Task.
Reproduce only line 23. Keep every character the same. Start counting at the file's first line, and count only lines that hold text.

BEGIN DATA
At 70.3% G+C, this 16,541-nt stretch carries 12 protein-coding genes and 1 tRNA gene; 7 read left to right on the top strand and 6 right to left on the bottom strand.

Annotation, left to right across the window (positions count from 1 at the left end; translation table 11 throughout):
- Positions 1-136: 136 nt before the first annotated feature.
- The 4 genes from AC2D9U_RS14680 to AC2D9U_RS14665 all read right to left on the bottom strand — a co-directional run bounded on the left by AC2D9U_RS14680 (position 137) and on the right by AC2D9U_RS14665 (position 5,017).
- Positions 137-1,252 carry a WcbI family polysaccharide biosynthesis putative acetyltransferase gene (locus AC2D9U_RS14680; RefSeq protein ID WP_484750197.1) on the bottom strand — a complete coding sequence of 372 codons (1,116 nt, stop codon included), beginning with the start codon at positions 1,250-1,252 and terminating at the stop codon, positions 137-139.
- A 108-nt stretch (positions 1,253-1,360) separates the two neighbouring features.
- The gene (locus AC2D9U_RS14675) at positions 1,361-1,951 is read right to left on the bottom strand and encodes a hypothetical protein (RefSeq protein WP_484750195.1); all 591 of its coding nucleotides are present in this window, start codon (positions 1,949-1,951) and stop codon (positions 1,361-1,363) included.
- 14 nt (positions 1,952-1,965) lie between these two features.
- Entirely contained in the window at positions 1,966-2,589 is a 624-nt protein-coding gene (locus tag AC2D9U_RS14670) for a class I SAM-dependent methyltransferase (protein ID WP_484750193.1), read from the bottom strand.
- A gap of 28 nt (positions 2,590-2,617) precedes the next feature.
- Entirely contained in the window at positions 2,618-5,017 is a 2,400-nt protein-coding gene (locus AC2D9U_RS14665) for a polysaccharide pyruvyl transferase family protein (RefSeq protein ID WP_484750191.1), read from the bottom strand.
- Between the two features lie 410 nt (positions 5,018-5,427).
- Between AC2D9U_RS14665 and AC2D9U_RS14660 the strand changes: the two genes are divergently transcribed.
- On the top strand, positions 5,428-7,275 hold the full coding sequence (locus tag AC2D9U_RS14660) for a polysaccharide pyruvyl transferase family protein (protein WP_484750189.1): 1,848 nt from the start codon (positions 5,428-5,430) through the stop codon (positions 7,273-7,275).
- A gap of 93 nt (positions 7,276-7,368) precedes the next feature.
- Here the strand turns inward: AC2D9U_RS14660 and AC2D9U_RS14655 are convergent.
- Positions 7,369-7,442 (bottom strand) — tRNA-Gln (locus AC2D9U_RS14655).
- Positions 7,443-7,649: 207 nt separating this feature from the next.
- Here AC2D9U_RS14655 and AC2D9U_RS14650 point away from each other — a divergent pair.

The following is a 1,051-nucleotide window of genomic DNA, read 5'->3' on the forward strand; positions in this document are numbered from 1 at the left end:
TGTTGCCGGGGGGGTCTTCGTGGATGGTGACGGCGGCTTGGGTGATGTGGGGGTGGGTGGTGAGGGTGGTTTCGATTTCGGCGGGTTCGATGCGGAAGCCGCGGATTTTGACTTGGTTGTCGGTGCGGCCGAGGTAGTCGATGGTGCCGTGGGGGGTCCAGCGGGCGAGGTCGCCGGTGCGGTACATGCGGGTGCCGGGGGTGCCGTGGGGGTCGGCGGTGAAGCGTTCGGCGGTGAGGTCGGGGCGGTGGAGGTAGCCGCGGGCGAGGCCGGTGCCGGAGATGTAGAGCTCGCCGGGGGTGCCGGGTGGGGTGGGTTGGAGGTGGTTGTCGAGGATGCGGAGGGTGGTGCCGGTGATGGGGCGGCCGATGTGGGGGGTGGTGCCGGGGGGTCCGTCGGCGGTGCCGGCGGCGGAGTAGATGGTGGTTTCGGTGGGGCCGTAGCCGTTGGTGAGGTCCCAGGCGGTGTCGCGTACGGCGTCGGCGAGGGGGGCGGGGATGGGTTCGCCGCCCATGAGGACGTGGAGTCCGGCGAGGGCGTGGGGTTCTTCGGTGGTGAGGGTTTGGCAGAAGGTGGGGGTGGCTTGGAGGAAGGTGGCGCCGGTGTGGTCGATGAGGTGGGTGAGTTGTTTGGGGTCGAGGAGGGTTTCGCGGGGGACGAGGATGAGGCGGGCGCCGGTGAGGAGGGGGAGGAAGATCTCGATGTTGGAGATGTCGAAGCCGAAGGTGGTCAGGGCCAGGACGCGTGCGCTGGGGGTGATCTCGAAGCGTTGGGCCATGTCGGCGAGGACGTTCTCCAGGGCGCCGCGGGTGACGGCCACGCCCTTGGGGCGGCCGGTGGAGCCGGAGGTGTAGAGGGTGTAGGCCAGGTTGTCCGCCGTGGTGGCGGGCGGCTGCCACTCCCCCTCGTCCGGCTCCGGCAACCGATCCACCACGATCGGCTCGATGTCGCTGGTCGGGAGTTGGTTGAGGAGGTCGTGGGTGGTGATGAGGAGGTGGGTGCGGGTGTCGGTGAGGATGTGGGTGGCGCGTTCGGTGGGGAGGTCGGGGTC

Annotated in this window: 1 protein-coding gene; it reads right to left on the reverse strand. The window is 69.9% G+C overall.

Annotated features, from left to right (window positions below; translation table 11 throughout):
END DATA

Annotated features, from left to right (window positions below; translation table 11 throughout):